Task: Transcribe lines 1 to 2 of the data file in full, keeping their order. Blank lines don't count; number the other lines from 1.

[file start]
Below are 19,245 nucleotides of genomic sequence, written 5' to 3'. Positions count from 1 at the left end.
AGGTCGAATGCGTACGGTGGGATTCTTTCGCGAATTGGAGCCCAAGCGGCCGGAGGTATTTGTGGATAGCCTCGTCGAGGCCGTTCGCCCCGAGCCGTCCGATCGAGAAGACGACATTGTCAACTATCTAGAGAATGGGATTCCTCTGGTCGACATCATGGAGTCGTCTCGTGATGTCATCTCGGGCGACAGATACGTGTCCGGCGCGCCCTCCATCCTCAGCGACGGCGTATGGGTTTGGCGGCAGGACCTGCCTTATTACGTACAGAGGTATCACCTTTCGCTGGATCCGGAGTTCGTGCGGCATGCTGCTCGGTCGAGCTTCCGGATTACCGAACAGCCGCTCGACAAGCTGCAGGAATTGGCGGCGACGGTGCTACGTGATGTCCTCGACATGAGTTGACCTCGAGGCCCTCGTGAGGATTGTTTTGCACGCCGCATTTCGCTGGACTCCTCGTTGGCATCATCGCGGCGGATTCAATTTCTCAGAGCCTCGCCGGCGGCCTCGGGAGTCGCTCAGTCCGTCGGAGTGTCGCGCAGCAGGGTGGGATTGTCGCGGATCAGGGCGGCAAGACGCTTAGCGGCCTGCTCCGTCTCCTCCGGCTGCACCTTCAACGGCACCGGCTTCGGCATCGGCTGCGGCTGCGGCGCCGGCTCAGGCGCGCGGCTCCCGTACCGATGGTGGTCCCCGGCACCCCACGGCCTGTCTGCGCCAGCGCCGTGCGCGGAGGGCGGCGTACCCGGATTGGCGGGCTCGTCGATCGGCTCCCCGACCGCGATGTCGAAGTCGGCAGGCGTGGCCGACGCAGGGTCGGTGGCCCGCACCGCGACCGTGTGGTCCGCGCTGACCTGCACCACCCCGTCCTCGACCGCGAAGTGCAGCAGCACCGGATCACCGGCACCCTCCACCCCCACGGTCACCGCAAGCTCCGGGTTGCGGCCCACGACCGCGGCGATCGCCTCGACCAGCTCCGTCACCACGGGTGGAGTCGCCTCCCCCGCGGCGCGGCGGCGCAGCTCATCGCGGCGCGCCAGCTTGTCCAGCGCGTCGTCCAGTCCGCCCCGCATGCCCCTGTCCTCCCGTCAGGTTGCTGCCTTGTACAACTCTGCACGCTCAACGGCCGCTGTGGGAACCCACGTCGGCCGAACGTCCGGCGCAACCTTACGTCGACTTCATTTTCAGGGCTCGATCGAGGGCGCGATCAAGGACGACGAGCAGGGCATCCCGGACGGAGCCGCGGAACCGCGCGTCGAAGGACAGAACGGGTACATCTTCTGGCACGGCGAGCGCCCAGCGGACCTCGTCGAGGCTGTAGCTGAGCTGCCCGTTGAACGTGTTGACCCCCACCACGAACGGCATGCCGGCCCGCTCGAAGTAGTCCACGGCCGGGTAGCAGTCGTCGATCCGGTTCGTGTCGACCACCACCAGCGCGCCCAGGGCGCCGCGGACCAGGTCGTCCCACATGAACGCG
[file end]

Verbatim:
Below are 19,245 nucleotides of genomic sequence, written 5' to 3'. Positions count from 1 at the left end.
AGGTCGAATGCGTACGGTGGGATTCTTTCGCGAATTGGAGCCCAAGCGGCCGGAGGTATTTGTGGATAGCCTCGTCGAGGCCGTTCGCCCCGAGCCGTCCGATCGAGAAGACGACATTGTCAACTATCTAGAGAATGGGATTCCTCTGGTCGACATCATGGAGTCGTCTCGTGATGTCATCTCGGGCGACAGATACGTGTCCGGCGCGCCCTCCATCCTCAGCGACGGCGTATGGGTTTGGCGGCAGGACCTGCCTTATTACGTACAGAGGTATCACCTTTCGCTGGATCCGGAGTTCGTGCGGCATGCTGCTCGGTCGAGCTTCCGGATTACCGAACAGCCGCTCGACAAGCTGCAGGAATTGGCGGCGACGGTGCTACGTGATGTCCTCGACATGAGTTGACCTCGAGGCCCTCGTGAGGATTGTTTTGCACGCCGCATTTCGCTGGACTCCTCGTTGGCATCATCGCGGCGGATTCAATTTCTCAGAGCCTCGCCGGCGGCCTCGGGAGTCGCTCAGTCCGTCGGAGTGTCGCGCAGCAGGGTGGGATTGTCGCGGATCAGGGCGGCAAGACGCTTAGCGGCCTGCTCCGTCTCCTCCGGCTGCACCTTCAACGGCACCGGCTTCGGCATCGGCTGCGGCTGCGGCGCCGGCTCAGGCGCGCGGCTCCCGTACCGATGGTGGTCCCCGGCACCCCACGGCCTGTCTGCGCCAGCGCCGTGCGCGGAGGGCGGCGTACCCGGATTGGCGGGCTCGTCGATCGGCTCCCCGACCGCGATGTCGAAGTCGGCAGGCGTGGCCGACGCAGGGTCGGTGGCCCGCACCGCGACCGTGTGGTCCGCGCTGACCTGCACCACCCCGTCCTCGACCGCGAAGTGCAGCAGCACCGGATCACCGGCACCCTCCACCCCCACGGTCACCGCAAGCTCCGGGTTGCGGCCCACGACCGCGGCGATCGCCTCGACCAGCTCCGTCACCACGGGTGGAGTCGCCTCCCCCGCGGCGCGGCGGCGCAGCTCATCGCGGCGCGCCAGCTTGTCCAGCGCGTCGTCCAGTCCGCCCCGCATGCCCCTGTCCTCCCGTCAGGTTGCTGCCTTGTACAACTCTGCACGCTCAACGGCCGCTGTGGGAACCCACGTCGGCCGAACGTCCGGCGCAACCTTACGTCGACTTCATTTTCAGGGCTCGATCGAGGGCGCGATCAAGGACGACGAGCAGGGCATCCCGGACGGAGCCGCGGAACCGCGCGTCGAAGGACAGAACGGGTACATCTTCTGGCACGGCGAGCGCCCAGCGGACCTCGTCGAGGCTGTAGCTGAGCTGCCCGTTGAACGTGTTGACCCCCACCACGAACGGCATGCCGGCCCGCTCGAAGTAGTCCACGGCCGGGTAGCAGTCGTCGATCCGGTTCGTGTCGACCACCACCAGCGCGCCCAGGGCGCCGCGGACCAGGTCGTCCCACATGAACGCG